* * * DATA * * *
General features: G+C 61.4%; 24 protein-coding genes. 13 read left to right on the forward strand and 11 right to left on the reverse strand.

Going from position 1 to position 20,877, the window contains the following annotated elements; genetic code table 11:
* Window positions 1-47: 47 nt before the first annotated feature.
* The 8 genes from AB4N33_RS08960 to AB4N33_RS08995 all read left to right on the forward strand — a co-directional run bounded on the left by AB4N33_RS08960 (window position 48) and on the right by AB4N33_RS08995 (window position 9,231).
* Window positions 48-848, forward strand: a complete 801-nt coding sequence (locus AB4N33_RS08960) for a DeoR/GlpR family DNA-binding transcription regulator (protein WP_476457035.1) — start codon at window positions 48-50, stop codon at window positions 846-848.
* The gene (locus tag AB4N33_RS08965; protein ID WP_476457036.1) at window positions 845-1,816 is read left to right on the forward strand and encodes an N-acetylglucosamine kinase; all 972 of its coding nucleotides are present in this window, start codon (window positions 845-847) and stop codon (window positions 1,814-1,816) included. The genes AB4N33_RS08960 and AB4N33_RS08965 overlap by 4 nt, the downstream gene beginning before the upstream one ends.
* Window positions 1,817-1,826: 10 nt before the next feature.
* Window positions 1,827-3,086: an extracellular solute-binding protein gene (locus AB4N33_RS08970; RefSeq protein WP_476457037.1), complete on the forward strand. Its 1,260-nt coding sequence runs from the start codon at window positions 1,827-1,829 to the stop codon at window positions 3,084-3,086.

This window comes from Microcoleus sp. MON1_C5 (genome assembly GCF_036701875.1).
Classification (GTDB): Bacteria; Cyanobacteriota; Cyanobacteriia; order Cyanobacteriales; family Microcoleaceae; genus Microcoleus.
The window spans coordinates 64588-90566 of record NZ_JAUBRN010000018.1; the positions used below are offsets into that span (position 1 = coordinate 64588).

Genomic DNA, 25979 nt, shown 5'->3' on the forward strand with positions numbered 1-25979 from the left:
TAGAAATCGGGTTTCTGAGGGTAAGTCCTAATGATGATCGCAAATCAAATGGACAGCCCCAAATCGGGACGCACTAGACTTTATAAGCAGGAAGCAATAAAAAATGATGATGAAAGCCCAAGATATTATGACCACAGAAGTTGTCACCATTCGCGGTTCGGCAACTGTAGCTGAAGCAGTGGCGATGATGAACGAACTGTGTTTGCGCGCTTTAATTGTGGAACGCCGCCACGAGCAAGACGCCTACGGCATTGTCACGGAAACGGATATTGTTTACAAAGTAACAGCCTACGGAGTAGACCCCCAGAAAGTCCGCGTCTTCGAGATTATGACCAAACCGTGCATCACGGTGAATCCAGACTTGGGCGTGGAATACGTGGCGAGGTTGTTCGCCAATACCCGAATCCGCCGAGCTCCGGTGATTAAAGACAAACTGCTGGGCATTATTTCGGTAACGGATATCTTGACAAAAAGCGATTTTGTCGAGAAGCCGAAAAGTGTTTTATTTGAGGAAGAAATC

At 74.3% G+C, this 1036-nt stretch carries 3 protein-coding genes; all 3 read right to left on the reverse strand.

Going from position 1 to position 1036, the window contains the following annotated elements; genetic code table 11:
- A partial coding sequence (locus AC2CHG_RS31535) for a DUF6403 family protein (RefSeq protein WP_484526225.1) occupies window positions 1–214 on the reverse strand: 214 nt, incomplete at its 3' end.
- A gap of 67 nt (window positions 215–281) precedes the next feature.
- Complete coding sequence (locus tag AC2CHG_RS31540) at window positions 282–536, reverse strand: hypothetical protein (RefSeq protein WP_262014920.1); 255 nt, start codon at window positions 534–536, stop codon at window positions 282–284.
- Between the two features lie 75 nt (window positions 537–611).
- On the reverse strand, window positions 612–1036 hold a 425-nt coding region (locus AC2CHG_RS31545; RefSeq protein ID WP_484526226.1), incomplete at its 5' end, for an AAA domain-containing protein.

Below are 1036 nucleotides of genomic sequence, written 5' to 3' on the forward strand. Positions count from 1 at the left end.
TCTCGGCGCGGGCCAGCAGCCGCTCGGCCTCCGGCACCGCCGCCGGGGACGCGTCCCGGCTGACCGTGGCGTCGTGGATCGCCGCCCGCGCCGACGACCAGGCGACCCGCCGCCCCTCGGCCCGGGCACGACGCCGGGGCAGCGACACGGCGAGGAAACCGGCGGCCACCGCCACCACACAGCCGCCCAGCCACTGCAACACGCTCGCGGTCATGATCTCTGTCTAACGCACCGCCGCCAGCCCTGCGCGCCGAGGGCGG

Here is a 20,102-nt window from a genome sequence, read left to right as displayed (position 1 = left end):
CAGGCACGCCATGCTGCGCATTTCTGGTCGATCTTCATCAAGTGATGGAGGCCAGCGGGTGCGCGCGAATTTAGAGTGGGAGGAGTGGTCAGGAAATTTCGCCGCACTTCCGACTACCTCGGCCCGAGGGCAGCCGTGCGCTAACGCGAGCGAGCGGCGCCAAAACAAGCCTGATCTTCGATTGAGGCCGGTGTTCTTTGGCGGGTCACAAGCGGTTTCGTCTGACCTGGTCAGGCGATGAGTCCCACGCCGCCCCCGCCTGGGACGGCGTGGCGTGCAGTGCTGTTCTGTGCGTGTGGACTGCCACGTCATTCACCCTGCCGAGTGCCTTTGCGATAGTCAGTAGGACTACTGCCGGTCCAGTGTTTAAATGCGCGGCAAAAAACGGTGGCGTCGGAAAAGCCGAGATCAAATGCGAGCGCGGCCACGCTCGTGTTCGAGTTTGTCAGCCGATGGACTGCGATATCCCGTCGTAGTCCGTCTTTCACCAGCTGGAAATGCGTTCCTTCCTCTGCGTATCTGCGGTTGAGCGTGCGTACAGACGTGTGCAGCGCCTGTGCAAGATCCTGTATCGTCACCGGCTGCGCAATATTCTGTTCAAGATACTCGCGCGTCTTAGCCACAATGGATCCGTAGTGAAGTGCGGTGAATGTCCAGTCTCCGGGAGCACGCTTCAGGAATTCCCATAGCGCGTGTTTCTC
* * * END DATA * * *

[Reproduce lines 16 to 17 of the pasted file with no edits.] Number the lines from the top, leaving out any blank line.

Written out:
- A partial coding sequence (locus AC2CHG_RS31535) for a DUF6403 family protein (RefSeq protein WP_484526225.1) occupies window positions 1–214 on the reverse strand: 214 nt, incomplete at its 3' end.
- A gap of 67 nt (window positions 215–281) precedes the next feature.